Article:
This is our story of creating a digital tabletop game companion for all players and publishers. It’s been a long journey with many lessons to learn, unexpected twists and turns, and how we’ve been trying to stay fluid in our approach. This is the story of Dized.
I have known the company’s co-founder Tomi since elementary school. This was before the internet in the early 90s, at which point we’d already been interested in games for years — both video and tabletop. Growing up in the 80s my family had a Commodore 64, and I believe Tomi had an Amiga 500. I remember Tomi was usually the one who managed to get his hands on the latest cool titles. We often created scenarios for games like AD&D and HeroQuest. I had started “modding” games even earlier, as I remember crafting an extra bit of road with a couple of more estates to the board game called Hotel, and using a butter knife to detach all the tiles from the Labyrinth board so that every row and column was moveable.
In the early 2000’s we were involved with some video game related projects but nothing considering tabletop games, until in 2013 we coincidentally had both started designing a board game at the same time. This led to a discussion about us potentially doing something in the tabletop game industry, and in 2014 we decided to found Playmore Games Inc.
An important aspect for us was to combine the possibilities of digital content and board games. We both have backgrounds in IT and this was something we could already start to see happening in the Board Game industry, with titles like XCOM: The Board Game and the Unlock! Series.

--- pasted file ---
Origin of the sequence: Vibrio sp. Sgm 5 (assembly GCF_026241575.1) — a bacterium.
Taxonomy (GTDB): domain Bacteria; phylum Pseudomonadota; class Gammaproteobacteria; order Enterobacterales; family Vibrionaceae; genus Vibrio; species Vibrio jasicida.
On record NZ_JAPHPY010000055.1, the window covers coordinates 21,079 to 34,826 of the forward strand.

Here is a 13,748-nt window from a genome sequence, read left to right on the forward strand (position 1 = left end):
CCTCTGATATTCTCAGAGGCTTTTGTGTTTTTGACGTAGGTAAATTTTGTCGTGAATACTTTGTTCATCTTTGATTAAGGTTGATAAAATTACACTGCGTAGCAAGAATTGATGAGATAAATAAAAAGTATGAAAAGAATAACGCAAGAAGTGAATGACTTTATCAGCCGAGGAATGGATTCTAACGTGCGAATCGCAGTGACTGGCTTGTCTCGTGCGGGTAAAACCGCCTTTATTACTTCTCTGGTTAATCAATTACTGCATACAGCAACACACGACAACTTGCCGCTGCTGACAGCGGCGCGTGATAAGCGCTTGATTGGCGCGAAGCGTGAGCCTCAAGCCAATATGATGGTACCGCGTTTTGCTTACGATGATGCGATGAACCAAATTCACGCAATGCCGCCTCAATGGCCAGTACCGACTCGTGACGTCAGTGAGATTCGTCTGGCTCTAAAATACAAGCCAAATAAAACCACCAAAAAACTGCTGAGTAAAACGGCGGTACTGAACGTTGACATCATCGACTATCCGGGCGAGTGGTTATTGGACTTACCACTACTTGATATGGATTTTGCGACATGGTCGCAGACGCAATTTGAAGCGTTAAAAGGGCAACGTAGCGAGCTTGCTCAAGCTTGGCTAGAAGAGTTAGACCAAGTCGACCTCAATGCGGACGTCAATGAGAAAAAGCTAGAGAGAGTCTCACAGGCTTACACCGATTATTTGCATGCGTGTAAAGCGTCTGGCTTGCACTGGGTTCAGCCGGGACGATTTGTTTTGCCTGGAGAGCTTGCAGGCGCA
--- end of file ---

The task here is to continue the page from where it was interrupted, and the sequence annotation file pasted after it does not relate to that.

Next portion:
In 2015 we published our own board game Race to the North Pole, and with that we visited several international game expos in 2015 and 2016. At those shows we pitched a variety of digital content ideas to many publishers. The one that resonated the most and pretty much universally was the “interactive tutorial”. At the time we pitched it as being like a video game tutorial which teaches you while you play, but for a board game. You know, a “skip the rulebook and play immediately” sort of thing. This seemed to be so interesting for publishers that we decided to pursue this avenue first.
We hired our first employees and created some prototypes. We tested these in practice at expos and conducted some surveys. According to our findings we determined that a good size of the audience prefers learning games from others. It seems that in the 21st century people prefer to be able to lean back and simply enjoy a new game. Perhaps a trend started by the video game industry by ditching the manuals in the 90s? Anyway, this easiness in getting into a game was the leading principle when we started developing the model for the Dized tutorials. By the way, we picked the name Dized as it’s the first and last letters of the word “digitalized”, and also a wordplay on dice. I believe we finally settled on the name when we were able to secure dized.com for a few hundred dollars, which felt like a pretty good deal.